Orlando in the London schools partnership project writes:

Tabloid Topolski

The media has become the dominant structure in our society: tabloid newspapers peddle sensationalist evangelical views to the millions of readers, holding more political clout than the Liberal Democrats, they elect and topple the most important politicians and reserve the right to exercise moral judgement upon whosoever it wishes. When we started to consider a suitable work for the project, we wanted to create something which would be a representation of an important feature of our society.

On the 15th September, the Mirror produced a scoop unrivalled in the previous months. It showed exclusive pictures of musician Pete Doherty and his supermodel girlfriend Kate Moss consuming large amounts of cocaine. ‘Pete’ and ‘Kate’ continue to be the favourites of tabloid journalists, who still take pleasure in sanctimoniously damning the lifestyle lead by the couple. The reaction in the tabloids was an explosion in the number of articles and features about the couple, their battle with rehabilitation (‘I’ll Do Drugs Rehab Says Cocaine Kate’), conflict with police (‘Pete Held After Drug Raid’) and their own, more intimate rehabilitation (‘Moss: Clean Up Pete’).

The loudness of the brash newspaper headlines is well reflected in Topolski’s use of large areas of bold colour. His style, which has resonances of Cloisonism (a practice developed by the French painter Bernard and the Pont-Aven school of painters in the nineteenth century), generates many powerful images. With the thickly-applied brushstroke of Fauve artists such as Matisse and Dufy, Topolski creates a solid surface image whilst incorporating different layers of narrative forms highly dependent on the colours used.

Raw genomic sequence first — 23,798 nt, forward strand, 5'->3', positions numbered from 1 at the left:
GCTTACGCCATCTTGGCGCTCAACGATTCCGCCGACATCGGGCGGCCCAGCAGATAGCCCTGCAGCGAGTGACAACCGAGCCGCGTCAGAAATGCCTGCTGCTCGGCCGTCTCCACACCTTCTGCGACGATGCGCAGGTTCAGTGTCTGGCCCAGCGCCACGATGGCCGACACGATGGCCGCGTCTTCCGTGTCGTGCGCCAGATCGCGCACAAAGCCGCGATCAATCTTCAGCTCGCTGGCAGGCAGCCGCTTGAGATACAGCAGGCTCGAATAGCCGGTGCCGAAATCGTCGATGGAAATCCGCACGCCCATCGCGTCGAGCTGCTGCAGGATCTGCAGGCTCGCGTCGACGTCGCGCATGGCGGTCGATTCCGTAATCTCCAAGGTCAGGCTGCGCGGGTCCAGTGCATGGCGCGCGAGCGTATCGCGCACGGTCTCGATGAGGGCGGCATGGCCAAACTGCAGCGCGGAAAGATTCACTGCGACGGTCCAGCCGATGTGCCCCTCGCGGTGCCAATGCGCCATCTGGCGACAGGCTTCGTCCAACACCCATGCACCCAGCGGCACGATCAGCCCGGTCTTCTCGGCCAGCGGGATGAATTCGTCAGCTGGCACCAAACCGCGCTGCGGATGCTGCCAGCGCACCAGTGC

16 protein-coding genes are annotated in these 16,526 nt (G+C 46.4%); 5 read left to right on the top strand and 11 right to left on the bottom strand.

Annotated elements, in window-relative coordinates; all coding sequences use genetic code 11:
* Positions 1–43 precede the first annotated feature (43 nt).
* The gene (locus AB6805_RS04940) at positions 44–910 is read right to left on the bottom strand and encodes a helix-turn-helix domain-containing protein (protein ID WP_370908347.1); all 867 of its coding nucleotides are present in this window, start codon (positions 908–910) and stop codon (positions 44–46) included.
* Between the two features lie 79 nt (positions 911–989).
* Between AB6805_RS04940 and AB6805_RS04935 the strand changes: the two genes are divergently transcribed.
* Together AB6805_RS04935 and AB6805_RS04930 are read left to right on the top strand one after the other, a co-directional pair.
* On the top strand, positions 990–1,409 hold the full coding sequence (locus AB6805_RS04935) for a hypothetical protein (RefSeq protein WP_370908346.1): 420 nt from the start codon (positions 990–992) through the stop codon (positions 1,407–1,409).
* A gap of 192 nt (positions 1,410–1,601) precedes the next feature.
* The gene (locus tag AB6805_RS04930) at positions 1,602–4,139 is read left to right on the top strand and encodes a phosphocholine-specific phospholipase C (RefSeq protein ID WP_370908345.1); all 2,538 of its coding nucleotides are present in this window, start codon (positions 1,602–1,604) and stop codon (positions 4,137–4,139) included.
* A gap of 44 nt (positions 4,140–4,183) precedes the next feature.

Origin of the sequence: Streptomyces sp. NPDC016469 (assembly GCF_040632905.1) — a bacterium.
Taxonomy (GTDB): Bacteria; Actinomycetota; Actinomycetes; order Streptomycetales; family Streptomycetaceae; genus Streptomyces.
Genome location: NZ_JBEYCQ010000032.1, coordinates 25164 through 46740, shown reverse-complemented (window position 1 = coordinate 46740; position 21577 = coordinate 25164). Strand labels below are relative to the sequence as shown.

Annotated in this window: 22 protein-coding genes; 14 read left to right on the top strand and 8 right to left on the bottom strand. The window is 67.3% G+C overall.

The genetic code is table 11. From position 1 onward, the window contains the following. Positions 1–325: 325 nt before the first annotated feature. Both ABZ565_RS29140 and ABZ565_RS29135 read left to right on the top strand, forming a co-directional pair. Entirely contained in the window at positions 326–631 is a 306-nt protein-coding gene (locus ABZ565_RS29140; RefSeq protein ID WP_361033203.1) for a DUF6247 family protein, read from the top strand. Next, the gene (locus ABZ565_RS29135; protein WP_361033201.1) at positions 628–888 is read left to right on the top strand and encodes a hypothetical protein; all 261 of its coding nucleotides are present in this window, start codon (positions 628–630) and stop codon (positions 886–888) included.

We hope to replicate this effect by using a number of different media and approaches, using bold headlines. We tried to replicate Topolski’s graphic approach to celebrity, most importantly in his drawings of celebrities such as Bob Dylan and Elvis Presley. This is especially pertinent given that these drawings were often used for newspaper purposes. We then used the same approach and applied it to several pictures of Kate Moss which we had obtained from the press coverage of the event. If the project has been successful then the piece will not depict the events of the scandal (which, with the transitory nature of such celebrities is almost insignificant) but the importance is the representation of the visual aspects of the press coverage.

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